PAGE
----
Working as a physical therapist requires a doctoral degree, but a master's degree in physical therapy can qualify graduates for a variety of career opportunities across industries, including roles as directors, aides, and assistants.

Rehabilitation Director

Rehabilitation directors lead teams in rehabilitation departments. They monitor financial affairs, hiring and maintenance, and other management tasks. They sometimes connect with patients and their families, as well.

Physical Therapy Director

In charge of ensuring physical therapy clients receive the quality of care they deserve, physical therapy directors ensure that all staff members abide by local, state, and federal regulations and company policies.

Speech-Language Pathologist

Speech-language pathologists work with individuals on speech and language difficulties and swallowing issues. They come up with effective plans to treat and manage these challenges.

Physical Therapist Aide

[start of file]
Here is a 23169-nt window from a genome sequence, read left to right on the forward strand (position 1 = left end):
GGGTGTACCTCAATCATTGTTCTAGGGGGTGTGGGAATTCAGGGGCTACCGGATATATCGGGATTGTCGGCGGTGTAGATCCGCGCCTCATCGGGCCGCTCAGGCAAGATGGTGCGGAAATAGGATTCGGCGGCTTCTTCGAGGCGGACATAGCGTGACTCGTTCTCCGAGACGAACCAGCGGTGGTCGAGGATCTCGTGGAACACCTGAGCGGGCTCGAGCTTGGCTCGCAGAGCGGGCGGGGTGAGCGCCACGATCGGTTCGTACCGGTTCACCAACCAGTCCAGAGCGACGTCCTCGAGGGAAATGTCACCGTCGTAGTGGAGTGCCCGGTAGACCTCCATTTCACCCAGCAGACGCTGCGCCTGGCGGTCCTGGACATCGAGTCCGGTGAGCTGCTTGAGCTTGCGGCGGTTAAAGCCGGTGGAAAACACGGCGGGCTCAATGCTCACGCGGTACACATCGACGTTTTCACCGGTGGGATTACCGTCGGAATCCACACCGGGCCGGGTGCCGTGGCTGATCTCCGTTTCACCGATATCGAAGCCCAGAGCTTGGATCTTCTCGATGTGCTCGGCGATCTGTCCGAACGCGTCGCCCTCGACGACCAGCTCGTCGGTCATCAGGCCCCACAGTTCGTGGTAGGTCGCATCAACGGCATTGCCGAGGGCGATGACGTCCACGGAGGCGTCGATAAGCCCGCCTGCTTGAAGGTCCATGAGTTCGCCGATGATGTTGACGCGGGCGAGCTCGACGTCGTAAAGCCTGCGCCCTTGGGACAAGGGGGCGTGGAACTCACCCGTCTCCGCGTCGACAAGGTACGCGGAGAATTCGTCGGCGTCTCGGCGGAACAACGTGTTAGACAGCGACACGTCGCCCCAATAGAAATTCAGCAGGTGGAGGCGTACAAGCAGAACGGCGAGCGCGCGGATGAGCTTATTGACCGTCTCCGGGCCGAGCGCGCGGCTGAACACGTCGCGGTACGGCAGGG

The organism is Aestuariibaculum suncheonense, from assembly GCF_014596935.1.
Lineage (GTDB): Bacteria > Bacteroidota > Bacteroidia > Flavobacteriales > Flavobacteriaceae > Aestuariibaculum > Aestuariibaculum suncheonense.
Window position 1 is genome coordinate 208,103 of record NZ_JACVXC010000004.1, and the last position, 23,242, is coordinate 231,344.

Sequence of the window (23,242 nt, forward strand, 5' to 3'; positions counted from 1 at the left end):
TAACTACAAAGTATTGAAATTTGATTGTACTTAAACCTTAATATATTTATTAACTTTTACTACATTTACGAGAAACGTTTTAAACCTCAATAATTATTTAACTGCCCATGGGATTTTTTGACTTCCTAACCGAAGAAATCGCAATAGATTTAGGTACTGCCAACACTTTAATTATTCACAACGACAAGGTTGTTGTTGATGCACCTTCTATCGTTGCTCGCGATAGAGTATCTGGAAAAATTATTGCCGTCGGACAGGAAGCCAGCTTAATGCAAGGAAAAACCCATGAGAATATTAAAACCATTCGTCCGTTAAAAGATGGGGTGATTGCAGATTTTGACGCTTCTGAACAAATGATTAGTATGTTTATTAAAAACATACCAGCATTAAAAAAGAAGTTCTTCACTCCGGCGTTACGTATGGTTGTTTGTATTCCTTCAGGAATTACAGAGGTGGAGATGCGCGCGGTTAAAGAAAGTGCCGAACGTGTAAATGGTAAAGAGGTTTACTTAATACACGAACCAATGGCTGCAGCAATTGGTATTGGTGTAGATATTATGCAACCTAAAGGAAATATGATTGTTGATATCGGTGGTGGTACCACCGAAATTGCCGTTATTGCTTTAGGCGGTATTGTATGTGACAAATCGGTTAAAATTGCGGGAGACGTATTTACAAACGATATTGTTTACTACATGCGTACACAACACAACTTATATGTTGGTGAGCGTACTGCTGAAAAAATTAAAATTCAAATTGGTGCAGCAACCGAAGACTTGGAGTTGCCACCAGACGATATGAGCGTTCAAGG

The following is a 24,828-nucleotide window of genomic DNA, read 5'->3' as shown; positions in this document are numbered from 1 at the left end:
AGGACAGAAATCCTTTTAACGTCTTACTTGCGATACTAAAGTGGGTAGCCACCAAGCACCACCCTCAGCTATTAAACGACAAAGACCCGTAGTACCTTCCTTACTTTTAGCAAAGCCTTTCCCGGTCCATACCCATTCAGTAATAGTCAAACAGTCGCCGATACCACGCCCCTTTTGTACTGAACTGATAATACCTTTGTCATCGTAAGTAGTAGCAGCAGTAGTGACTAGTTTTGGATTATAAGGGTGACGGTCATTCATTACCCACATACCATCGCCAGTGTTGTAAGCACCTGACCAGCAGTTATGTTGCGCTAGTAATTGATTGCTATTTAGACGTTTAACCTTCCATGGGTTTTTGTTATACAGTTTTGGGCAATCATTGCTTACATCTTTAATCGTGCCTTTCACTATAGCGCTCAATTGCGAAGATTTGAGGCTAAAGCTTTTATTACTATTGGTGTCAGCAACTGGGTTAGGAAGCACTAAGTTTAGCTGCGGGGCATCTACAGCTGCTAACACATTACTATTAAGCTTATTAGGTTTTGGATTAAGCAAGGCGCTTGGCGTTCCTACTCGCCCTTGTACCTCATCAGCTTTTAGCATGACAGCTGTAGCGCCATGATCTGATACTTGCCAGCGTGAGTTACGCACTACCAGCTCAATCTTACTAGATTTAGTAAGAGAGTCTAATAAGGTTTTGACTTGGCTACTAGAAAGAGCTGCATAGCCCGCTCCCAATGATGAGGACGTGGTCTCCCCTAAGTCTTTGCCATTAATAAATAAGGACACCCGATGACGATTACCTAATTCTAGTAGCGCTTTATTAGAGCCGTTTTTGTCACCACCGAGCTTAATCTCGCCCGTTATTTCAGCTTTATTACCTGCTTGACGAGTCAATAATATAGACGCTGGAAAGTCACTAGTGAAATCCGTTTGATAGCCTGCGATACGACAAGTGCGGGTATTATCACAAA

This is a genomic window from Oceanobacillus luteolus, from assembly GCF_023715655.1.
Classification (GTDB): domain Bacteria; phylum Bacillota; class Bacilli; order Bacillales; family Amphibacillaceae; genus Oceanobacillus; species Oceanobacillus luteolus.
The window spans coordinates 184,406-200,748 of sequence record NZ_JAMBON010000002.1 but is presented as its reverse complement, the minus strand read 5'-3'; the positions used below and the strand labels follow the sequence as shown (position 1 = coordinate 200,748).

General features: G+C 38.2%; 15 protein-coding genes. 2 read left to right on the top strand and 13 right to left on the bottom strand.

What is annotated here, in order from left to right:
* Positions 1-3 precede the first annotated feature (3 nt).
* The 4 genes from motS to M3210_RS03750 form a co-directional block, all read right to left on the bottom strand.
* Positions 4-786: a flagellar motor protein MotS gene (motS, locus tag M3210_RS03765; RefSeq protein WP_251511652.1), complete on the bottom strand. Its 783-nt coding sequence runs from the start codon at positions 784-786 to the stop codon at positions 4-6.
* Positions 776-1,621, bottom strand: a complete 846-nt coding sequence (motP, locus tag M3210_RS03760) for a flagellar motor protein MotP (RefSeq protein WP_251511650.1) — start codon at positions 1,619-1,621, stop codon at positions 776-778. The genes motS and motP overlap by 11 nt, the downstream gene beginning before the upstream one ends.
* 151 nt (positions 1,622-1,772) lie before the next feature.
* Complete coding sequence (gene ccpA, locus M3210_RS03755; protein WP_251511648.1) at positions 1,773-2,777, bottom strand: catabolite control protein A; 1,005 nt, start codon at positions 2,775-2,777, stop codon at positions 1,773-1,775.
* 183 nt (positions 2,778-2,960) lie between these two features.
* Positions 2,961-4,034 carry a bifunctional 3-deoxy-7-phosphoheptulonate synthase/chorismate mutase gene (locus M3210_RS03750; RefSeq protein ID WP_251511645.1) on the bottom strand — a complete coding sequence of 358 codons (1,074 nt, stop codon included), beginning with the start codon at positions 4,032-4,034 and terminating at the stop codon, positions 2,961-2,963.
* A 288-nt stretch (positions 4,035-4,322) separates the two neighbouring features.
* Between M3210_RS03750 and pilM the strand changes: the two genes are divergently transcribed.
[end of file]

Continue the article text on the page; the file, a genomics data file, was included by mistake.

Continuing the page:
Physical therapist aides work closely with physical therapists. They provide care for patients across a variety of healthcare environments, including nursing homes, hospitals, clinics, and doctor's offices.

Certified Nurse Assistant

Certified nurse assistants help their patients exercise and walk. They also perform grooming tasks and help patients bathe. These professionals observe their patients' conditions, regularly checking their vital signs and reporting changes to professional staff members.

How Much Can I Make with a Career in Physical Therapy?

Across the physical therapy field, professionals can pursue a variety of high-paying career opportunities. Master's degrees in physical therapy allow professionals to translate their careers across a variety of fields. Consequently, job opportunities and earning potential vary greatly. Some careers feature median annual salaries of around $50,000 a year, while others approach $100,000, depending on the area of focus.